A Sport Few Americans Know Anything About Can Teach Plenty About Leadership Cricket, the precursor to baseball, was popular in early America. Immigration from South Asia is boosting the sport and displaying the skill required to lead a team.
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Cricket, a very American sport? It certainly was up until the start of the 20th century.
George Washington played it with his troops in 1777. At the founding of the nation, John Adams famously said that if leaders of cricket clubs could be called "presidents," the leader of the new nation surely could be called the same. The first-ever international cricket match was played between the USA and Canada in 1844 in New York. It was watched by 10,000 spectators and is the world's oldest international sporting event. Abraham Lincoln watched a cricket match between Chicago and Milwaukee in 1849.
There is much one can learn from cricket leadership and bring it to bear in the world of entrepreneurship.
Related: Richard Branson and the Sporting Life
A little more history
The current American pastime, baseball, is intricately tied to cricket. Some of its early innovations were by a cricketer-turned-baseballer and Hall-of-Famer Harry Wright. The Civil War led to the ascent of baseball at the expense of cricket for it was possible for the troops to play baseball in the country-side without needing a pitch (a 22' by 10' strip of turf in the center of the field) that cricket fundamentally requires.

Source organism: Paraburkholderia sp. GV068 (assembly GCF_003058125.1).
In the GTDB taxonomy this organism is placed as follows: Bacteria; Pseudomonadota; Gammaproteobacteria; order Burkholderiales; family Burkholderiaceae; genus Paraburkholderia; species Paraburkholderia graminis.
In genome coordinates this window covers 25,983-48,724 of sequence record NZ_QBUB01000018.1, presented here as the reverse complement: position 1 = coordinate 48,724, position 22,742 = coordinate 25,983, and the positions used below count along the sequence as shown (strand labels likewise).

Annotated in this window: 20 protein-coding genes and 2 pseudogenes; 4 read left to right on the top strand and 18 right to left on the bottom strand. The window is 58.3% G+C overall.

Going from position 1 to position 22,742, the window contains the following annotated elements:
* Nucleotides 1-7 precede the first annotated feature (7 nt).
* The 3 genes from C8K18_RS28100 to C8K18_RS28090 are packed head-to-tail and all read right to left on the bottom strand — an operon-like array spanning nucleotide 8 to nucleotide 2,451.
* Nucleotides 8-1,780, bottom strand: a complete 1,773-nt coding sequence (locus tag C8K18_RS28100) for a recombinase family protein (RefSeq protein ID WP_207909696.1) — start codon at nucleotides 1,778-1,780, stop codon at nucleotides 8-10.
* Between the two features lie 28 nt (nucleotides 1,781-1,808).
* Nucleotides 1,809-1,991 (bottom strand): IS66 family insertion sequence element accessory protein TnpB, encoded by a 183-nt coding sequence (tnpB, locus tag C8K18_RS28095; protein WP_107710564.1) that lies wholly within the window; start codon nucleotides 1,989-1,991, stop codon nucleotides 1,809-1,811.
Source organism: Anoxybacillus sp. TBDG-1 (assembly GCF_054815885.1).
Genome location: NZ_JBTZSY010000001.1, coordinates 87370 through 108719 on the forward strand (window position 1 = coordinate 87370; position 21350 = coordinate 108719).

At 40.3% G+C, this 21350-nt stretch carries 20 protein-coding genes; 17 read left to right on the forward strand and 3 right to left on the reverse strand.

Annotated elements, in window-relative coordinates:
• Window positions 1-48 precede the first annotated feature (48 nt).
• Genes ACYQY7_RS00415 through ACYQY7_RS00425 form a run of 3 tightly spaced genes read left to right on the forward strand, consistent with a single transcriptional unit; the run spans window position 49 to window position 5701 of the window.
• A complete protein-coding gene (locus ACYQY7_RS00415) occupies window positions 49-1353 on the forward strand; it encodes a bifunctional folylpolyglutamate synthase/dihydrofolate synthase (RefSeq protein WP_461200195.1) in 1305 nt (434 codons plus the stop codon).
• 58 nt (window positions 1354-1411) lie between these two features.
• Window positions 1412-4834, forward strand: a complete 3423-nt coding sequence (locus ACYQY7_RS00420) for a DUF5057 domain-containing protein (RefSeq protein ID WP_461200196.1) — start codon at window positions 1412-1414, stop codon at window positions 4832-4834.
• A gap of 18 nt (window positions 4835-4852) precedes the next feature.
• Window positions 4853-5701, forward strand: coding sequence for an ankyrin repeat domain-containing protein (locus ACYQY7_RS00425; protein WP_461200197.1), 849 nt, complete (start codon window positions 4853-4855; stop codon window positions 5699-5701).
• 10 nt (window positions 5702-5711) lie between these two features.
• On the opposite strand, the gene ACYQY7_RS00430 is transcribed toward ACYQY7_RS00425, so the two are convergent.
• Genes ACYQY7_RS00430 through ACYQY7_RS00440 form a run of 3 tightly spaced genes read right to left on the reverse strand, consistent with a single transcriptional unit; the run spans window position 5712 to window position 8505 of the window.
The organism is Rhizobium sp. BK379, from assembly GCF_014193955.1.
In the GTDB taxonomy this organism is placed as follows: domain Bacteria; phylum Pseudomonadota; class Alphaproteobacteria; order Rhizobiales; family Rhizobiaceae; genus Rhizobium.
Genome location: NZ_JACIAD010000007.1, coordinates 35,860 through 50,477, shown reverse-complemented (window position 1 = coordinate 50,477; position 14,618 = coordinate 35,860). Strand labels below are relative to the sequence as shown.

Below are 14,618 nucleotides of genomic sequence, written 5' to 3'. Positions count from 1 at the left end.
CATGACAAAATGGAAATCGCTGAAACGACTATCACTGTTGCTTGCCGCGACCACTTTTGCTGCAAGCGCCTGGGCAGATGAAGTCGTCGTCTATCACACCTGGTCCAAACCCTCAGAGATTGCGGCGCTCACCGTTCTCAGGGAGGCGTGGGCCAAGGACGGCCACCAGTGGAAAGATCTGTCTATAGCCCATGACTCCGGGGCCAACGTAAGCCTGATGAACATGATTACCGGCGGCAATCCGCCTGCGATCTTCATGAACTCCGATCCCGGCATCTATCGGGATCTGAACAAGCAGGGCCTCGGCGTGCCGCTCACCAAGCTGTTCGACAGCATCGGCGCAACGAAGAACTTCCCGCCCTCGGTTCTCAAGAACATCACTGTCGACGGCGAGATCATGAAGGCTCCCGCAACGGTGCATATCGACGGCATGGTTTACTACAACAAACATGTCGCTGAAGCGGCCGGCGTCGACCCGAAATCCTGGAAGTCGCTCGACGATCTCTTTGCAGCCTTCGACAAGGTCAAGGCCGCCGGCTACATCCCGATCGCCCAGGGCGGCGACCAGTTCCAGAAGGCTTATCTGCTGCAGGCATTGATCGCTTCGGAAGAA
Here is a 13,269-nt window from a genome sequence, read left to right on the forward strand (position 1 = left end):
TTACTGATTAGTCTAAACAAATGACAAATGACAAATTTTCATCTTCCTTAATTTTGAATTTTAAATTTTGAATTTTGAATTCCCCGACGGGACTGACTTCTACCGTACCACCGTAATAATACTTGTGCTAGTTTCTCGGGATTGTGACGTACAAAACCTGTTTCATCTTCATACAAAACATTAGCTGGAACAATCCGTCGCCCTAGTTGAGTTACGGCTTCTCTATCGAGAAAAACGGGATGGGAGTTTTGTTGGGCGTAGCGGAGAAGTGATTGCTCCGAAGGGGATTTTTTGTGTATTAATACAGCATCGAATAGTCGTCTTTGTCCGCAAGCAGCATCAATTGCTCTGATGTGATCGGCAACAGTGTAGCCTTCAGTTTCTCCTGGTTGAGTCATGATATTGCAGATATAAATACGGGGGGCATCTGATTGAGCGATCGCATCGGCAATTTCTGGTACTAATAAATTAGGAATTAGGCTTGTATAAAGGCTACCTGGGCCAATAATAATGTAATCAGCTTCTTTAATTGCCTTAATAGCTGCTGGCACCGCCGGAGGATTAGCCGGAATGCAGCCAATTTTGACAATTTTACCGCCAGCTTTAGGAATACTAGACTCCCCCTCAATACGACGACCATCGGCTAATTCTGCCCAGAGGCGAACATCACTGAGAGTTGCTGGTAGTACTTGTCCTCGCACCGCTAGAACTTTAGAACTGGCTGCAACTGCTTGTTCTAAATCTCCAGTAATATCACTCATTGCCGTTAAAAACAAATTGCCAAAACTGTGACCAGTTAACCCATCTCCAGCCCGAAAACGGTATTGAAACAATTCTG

Baseball took over as the national sporting obsession from the late 19th century and is still very much in the hearts and minds of millions. Cricket's growth, albeit outside America, has been so much that it is now the second most popular world sport after soccer, with over 2 billion fans and growing. Cricket in America is experiencing an unprecedented resurgence, thanks to the influx of cricket-mad immigrant population from South Asia, where cricket rivalries between nations often influence territorial ones.
In America, it is not uncommon to see a cricket match break out anywhere there is a semblance of a pitch – a baseball diamond, a basketball court, even a side street. Recent estimates put the number of cricket players at over 100,000 in the U.S. and that includes those who play traditional hard-ball cricket and the less traditional tennis-ball and tape-ball cricket.
Like baseball, cricket is a bat-and-ball sport. Cricket not only requires physical skill, it requires mental fortitude. Captains of opposing sides, who are also players, manage the tactics and strategy employed by their respective sides in a cricket match. They first decide who the playing eleven are for a given match, with the decision based on the opposition, the pitch and the weather for the duration of a match. The playing eleven consists of specialist batsmen, bowlers and fielders whose relative skills are determined by the opposition and the match condition.